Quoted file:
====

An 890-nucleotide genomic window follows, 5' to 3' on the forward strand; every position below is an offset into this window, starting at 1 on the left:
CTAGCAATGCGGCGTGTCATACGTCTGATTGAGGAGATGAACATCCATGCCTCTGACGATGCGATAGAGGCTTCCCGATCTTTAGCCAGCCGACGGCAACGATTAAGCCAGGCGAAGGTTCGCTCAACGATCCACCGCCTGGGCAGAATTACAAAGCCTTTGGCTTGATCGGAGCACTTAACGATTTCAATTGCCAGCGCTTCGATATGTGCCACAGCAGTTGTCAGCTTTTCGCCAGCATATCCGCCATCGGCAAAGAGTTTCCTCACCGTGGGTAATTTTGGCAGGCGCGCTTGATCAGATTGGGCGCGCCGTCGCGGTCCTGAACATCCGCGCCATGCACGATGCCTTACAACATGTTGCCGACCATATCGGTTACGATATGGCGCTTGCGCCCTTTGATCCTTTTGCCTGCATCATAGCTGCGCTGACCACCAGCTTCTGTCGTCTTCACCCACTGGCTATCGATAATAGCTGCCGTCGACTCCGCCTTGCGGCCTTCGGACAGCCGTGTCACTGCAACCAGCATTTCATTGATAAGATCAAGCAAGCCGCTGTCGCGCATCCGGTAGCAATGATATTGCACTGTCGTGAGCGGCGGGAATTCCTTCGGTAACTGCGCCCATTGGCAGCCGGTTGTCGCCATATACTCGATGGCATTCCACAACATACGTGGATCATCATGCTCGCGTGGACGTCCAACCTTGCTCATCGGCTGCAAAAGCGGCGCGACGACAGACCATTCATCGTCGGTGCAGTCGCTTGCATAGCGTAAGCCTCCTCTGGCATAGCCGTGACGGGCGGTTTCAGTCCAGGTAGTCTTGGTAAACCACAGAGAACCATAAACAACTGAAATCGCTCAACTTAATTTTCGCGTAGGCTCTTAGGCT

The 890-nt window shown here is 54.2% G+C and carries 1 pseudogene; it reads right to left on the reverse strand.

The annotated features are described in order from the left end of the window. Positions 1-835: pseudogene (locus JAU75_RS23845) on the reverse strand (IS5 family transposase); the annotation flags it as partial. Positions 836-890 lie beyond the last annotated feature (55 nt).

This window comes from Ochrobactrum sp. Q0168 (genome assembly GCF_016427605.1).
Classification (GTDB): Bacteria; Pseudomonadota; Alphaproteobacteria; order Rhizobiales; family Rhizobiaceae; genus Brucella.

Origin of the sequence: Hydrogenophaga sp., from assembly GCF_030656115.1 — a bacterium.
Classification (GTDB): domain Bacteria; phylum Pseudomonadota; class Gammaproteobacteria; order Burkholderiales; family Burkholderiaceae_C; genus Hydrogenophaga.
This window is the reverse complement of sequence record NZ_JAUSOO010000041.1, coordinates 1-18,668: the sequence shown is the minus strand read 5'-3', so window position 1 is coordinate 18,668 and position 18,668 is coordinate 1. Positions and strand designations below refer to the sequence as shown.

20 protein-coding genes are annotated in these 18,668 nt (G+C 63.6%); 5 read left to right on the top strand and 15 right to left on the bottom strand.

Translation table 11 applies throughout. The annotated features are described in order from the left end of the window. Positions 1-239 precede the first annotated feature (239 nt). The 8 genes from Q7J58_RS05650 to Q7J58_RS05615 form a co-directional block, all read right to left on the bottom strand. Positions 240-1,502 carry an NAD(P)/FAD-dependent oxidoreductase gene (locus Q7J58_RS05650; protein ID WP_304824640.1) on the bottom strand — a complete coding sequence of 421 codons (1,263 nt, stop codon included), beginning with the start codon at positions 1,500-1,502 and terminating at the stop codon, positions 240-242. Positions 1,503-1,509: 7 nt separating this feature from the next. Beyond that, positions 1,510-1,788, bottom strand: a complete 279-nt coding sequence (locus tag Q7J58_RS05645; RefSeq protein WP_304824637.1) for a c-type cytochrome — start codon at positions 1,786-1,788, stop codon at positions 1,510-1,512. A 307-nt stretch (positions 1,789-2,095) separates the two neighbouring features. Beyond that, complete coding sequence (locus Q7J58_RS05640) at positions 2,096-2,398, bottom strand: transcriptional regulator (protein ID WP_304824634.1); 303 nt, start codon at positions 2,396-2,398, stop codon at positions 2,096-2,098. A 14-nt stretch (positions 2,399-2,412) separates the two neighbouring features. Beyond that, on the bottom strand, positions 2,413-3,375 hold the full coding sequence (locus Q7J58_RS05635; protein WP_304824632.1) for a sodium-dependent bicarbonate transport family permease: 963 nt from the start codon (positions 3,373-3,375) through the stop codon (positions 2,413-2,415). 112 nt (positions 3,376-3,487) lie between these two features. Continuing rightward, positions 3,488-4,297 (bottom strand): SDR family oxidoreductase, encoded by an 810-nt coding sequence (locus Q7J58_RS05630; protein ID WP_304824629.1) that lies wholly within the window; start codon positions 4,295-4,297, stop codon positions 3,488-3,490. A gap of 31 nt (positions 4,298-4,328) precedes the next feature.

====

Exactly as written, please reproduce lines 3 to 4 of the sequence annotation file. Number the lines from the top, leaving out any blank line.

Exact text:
The 890-nt window shown here is 54.2% G+C and carries 1 pseudogene; it reads right to left on the reverse strand.

The annotated features are described in order from the left end of the window. Positions 1-835: pseudogene (locus JAU75_RS23845) on the reverse strand (IS5 family transposase); the annotation flags it as partial. Positions 836-890 lie beyond the last annotated feature (55 nt).